Interview: Carlisle Evans Peck / Tour Kick Off Show
Carlisle Evans Peck is a local Twin Cities artist who recently released a brand new album, Electric Porcelain. Evans Peck will be heading out on the road to support it this Spring and will perform at a tour kick off show on June 2nd at Moon Palace Books (info / tix).
We caught up with Evans Peck recently to ask a few questions about his new album and artistic process:
Reviler: Can you tell us a bit about your new album Electric Porcelain in your own words? How did it come about?
CEP: Electric Porcelain is my attempt to convey the beauty, fragility, tenderness, and also pain of love as a queer person.
I wrote all of the songs on the album in 2016 – I fell in love a couple of times, my heart was broken a couple of times, and that’s where a lot of these songs came from. But it’s not simply a heartbreak or break-up album (though there is plenty of that in there). I started thinking, and overthinking these experiences and seeing patterns in my own behavior and emotions that were sort of setting me up for being hurt. Like internalized homophobia and the shame, fear, etc. that goes along with it. And there was this deep feeling of grief over how our culture is fucked up around love, especially non-hetero love. Which is larger, broader, more ancient and pervasive and subtle than being broken up with. And I started writing these love songs about the transportive, powerful, bowl-you-over quality of love, and also the delicacy, fragility, pain, and vulnerability involved in doing so in a culture still fundamentally heteronormative. I kept returning to the paradox of feeling power and life like electricity and exposed fragility like porcelain.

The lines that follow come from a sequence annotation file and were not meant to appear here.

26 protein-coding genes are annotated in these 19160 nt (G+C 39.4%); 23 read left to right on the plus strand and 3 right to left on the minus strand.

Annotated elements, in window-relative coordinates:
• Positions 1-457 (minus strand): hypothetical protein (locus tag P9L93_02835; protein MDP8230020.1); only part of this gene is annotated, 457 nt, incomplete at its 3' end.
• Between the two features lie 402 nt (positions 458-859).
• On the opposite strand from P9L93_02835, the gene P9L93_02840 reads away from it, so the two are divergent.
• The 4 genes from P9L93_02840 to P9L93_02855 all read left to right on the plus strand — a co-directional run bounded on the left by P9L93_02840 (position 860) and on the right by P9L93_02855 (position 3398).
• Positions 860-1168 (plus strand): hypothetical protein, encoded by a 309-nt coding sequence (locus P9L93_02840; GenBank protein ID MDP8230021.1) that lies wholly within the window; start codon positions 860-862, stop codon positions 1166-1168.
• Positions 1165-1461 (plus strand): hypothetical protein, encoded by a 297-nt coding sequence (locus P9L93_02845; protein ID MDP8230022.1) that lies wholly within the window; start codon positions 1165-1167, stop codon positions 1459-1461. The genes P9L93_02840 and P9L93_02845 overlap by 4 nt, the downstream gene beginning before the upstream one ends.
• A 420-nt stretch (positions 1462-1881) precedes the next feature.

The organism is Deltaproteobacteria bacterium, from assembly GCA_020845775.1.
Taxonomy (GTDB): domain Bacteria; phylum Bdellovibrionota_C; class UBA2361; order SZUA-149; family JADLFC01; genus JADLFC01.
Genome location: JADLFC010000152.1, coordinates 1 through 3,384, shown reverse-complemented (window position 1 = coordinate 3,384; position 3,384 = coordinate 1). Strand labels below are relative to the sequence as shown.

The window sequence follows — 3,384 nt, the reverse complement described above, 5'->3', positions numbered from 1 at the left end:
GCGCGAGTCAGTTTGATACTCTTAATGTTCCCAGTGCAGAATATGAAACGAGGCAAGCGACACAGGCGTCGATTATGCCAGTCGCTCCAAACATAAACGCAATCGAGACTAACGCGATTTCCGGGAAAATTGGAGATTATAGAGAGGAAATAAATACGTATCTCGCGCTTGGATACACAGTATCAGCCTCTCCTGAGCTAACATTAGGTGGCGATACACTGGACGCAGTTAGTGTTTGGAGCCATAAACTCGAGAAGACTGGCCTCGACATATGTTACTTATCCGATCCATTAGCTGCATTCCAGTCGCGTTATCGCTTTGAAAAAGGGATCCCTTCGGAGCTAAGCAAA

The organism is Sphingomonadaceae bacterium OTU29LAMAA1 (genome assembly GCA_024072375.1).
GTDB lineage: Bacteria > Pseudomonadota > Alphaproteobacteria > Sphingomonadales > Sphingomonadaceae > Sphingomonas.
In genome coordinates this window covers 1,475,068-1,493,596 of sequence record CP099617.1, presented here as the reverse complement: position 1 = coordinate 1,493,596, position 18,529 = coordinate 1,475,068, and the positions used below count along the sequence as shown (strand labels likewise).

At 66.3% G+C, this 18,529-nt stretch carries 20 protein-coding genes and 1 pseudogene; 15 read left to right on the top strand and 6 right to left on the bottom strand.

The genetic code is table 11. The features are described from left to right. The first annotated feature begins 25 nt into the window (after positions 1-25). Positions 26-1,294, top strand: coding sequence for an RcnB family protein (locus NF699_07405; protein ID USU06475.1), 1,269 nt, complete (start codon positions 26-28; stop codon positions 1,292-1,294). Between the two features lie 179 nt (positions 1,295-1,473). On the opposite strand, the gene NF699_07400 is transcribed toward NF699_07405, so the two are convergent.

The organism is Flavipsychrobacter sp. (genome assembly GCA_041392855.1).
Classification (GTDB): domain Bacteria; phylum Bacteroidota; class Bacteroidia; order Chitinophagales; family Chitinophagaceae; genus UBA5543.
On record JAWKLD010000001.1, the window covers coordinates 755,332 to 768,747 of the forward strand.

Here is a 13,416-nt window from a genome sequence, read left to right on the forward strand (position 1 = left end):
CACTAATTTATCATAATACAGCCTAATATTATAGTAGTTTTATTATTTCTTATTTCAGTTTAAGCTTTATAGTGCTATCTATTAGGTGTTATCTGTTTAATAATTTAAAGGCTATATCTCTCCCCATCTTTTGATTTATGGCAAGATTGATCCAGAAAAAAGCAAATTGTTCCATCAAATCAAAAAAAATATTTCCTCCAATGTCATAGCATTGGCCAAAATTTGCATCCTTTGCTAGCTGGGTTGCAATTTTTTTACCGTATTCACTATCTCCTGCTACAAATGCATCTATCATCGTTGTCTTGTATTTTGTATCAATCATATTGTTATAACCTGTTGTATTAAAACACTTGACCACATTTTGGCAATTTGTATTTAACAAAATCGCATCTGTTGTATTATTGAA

Beyond the thematic content though, I think Electric Porcelain is a very much a chronicle of my first two years living in Minneapolis. New community, new loves, lots of growth. The band on the album, for the most part, formed back in 2016 – we played a few shows as “Carlisle Evans Peck and His Orchestra” and practiced in my neighbor’s garage when it was 90 degrees and we were all melting. These songs really grew and evolved with them and are intimately connected to their presence and contributions. And now they’re still with me as the Lady’s Slippers.
Reviler: You mention that you “strive for the heart of human connection through [your] compositions and musical performance.” Can you expand on that? How do you feel like music and performance is a conduit for communication for you personally?
CEP: For me, music is an important way I communicate feelings and experiences that I would not be able to, or would be resistant to, put into normal words. It’s a way of being intimately vulnerable but also couching things in poetry and metaphor so to not feel uncomfortably exposed. And it’s a way of processing and making sense of the world and my emotional makeup. I think that in general art is how people communicate individual experiences in a way that connects them within a broader, fundamentally human context. I want to tell my own story, yes, but I also strive to create a space in which empathy lives – where we can all feel something together. I feel that’s why I’m drawn to mythic and archetypal language in my songwriting – it communicates something universal.